The most visited of all the shrines in the Garhwal Mountains is Badrinath, located 298 km northeast of Rishikesh. It has a colorful polychromatic temple dedicated to Vishnu which is crowded with pilgrims most of the time. The city also boasts of a breathtaking location as it is sandwiched between mountains. Nilakantha, named after Shiva Nilakantha, rises above Badrinath to a height of 6957 meters.
At the confluence of the Dhauliganga and Alaknanda Rivers is Joshimath, one of the four centers of education founded by Adi Shankaracharya, the great 9th century sage. The city is also a major crossroads of two ancient trans-Himalayan trade routes. It was originally the gateway to the Nanda Devi Reserve, but it was closed to the public in 1983. Nowadays, tourists mainly go to the ski slopes in Auli , which can be reached by road or by cable car.
The popular trail also leads to the Hemkund Sahib Sikh Temple and the Valley of Flowers National Park. The Valley of Flowers forms a carpet of anemones, primroses and other alpine plants. If you want to see everything in full bloom, you should visit the place in June or September. You can also do the 70km Curzon Trail, named after the British viceroy who used it. It begins in Ghats and borders the western edge of the Nanda Devi reserve. It continues through the Kuari Pass, which offers a beautiful view of Nanda Devi.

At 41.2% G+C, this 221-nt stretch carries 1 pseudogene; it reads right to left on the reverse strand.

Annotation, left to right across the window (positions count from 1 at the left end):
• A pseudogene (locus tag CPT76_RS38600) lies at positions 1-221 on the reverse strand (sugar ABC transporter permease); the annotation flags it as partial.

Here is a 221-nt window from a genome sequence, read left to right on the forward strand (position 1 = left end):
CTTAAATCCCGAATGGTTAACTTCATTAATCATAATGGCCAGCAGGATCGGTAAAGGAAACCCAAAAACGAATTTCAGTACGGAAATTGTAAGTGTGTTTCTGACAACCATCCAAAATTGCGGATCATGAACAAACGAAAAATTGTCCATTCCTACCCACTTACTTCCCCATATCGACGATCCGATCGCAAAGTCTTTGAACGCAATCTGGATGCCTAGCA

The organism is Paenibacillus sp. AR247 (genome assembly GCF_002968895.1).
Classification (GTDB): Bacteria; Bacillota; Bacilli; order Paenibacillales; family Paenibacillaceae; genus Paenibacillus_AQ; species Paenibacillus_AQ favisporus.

Nanda Devi Reserve.
It covers an area of 630 square kilometers and boasts three beautiful peaks, Nandadevi, East Nandadevi and Nandakot, which form a snow wall in the north. The highest peak, the mountain of the same name, reaches a height of 7,817 meters above sea level. It is also the second highest mountain in India. Indians worship it as a goddess because it is said to be the birthplace of Shiva’s wife, Parvati. Nandadevi was considered unconquerable until 1936, when it was conquered by two British climbers, Eric Shipton and Bill Tillman . However, the act disturbed the locals, who believed that the climbers’ presence angered the goddess.
One of the successors of this mountaineering couple was the American climber William Ansold, who went to the summit with his 22-year-old daughter, Nandadev, whom he named after the Himalayan peak. His daughter, however, died tragically. The center of Nandadevi Reserve was closed in 1983 because of a threat to the local fragile ecosystem. Even today the area is home to rare animals such as the irbis and pheasant.